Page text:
This disability advocacy program takes your side in supporting your cause as an individual. It recognises you have just as many rights as anyone else. Itprovides the umbrella support that enables problem-solving to happen, via a number of avenues.
Disability advocacy organisations
The National Disability Advocacy Program funds well over 50 state and territory based disability advocacy organisations. They are the front line in helping you overcome your hurdles.
These organisations are either:
- Generalist (providing support to people with any type of disability or cultural background), or
- Specialist (providing support to people with a particular disability or cultural background, or with specific issues like housing or employment)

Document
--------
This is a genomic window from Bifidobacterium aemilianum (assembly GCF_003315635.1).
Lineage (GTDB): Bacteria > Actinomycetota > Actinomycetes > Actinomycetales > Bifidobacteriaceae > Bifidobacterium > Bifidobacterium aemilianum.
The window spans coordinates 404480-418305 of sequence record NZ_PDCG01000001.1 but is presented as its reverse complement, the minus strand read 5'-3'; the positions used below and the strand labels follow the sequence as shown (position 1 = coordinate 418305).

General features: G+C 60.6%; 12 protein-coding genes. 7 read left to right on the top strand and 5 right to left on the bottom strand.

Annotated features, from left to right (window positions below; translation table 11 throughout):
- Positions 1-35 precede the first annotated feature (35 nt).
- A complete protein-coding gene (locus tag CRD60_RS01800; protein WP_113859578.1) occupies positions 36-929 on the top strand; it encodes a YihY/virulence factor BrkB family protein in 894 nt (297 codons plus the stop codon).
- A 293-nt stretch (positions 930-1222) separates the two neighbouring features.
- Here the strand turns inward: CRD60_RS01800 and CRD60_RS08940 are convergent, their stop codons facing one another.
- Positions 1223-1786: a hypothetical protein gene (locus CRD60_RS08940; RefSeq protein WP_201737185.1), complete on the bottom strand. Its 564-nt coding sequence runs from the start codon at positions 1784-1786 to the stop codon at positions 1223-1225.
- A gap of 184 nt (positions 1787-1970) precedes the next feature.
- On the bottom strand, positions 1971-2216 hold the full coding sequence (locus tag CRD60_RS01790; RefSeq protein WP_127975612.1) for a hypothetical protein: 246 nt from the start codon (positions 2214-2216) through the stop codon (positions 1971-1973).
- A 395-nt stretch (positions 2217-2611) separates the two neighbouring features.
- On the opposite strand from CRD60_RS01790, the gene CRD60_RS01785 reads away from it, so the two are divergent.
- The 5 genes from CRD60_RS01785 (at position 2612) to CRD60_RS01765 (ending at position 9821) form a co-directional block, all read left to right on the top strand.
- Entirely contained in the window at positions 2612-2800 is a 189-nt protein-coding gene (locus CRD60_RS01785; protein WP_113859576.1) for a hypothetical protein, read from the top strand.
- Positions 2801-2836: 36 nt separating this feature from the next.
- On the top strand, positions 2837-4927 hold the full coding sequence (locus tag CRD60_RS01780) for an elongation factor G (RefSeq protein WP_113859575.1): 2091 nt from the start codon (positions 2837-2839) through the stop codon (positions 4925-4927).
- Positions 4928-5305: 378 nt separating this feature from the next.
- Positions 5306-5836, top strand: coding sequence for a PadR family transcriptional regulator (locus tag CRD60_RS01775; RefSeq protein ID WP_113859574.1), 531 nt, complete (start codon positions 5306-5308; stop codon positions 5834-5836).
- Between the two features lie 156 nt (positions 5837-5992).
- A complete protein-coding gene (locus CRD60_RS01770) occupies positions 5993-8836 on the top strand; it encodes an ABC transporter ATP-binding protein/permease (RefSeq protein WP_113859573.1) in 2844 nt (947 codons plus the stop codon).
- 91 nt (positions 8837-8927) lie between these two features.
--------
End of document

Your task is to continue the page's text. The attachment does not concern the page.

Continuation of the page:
Also note that while this article focuses on the National Disability Advocacy Program, there are lots of other disability advocacy organisations across Australia that are funded by other means. The good news is that – like the funded organisations – many of these can also be found via the advocacy finder mentioned below.
National Disability Advocacy Program advocacy models
The National Disability Advocacy Program recognises that people with disability have varying capabilities. It also recognises they have wide-ranging needs and issues – everyone is different.
So, it divides the services provided by its organisations into six types of disability advocacy models. Each have their own benefit and strength. And each are available to you, regardless of whether you are a National Disability Insurance Scheme participant.
Six distinct models
The National Disability Advocacy Program website outlines these as follows: